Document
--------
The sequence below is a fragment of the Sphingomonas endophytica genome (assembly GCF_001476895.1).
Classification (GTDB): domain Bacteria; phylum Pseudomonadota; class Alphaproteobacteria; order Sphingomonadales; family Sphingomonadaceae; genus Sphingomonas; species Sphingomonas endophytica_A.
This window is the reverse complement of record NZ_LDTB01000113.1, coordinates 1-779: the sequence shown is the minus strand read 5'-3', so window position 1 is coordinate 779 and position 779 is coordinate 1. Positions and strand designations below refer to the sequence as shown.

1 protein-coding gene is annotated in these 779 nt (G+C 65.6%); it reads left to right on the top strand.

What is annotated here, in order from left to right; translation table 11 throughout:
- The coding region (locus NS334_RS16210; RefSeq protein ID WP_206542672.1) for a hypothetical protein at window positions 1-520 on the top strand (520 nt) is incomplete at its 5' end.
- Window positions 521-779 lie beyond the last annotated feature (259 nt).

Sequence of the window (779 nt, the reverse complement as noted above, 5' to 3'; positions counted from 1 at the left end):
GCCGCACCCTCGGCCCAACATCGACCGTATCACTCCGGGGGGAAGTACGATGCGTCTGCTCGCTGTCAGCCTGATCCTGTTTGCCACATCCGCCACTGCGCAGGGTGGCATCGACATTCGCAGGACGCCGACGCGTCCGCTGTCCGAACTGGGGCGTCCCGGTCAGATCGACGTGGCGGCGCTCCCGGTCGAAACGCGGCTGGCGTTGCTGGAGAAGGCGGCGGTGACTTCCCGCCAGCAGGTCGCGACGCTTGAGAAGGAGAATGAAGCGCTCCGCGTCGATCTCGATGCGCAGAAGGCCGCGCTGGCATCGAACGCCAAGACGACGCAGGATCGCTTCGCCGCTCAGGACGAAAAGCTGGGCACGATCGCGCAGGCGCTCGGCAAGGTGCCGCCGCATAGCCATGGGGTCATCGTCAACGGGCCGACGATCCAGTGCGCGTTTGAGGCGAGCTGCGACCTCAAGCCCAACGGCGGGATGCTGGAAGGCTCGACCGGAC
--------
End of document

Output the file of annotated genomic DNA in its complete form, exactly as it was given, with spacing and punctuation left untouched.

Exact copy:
The sequence below is a fragment of the Sphingomonas endophytica genome (assembly GCF_001476895.1).
Classification (GTDB): domain Bacteria; phylum Pseudomonadota; class Alphaproteobacteria; order Sphingomonadales; family Sphingomonadaceae; genus Sphingomonas; species Sphingomonas endophytica_A.
This window is the reverse complement of record NZ_LDTB01000113.1, coordinates 1-779: the sequence shown is the minus strand read 5'-3', so window position 1 is coordinate 779 and position 779 is coordinate 1. Positions and strand designations below refer to the sequence as shown.

1 protein-coding gene is annotated in these 779 nt (G+C 65.6%); it reads left to right on the top strand.

What is annotated here, in order from left to right; translation table 11 throughout:
- The coding region (locus NS334_RS16210; RefSeq protein ID WP_206542672.1) for a hypothetical protein at window positions 1-520 on the top strand (520 nt) is incomplete at its 5' end.
- Window positions 521-779 lie beyond the last annotated feature (259 nt).

Sequence of the window (779 nt, the reverse complement as noted above, 5' to 3'; positions counted from 1 at the left end):
GCCGCACCCTCGGCCCAACATCGACCGTATCACTCCGGGGGGAAGTACGATGCGTCTGCTCGCTGTCAGCCTGATCCTGTTTGCCACATCCGCCACTGCGCAGGGTGGCATCGACATTCGCAGGACGCCGACGCGTCCGCTGTCCGAACTGGGGCGTCCCGGTCAGATCGACGTGGCGGCGCTCCCGGTCGAAACGCGGCTGGCGTTGCTGGAGAAGGCGGCGGTGACTTCCCGCCAGCAGGTCGCGACGCTTGAGAAGGAGAATGAAGCGCTCCGCGTCGATCTCGATGCGCAGAAGGCCGCGCTGGCATCGAACGCCAAGACGACGCAGGATCGCTTCGCCGCTCAGGACGAAAAGCTGGGCACGATCGCGCAGGCGCTCGGCAAGGTGCCGCCGCATAGCCATGGGGTCATCGTCAACGGGCCGACGATCCAGTGCGCGTTTGAGGCGAGCTGCGACCTCAAGCCCAACGGCGGGATGCTGGAAGGCTCGACCGGAC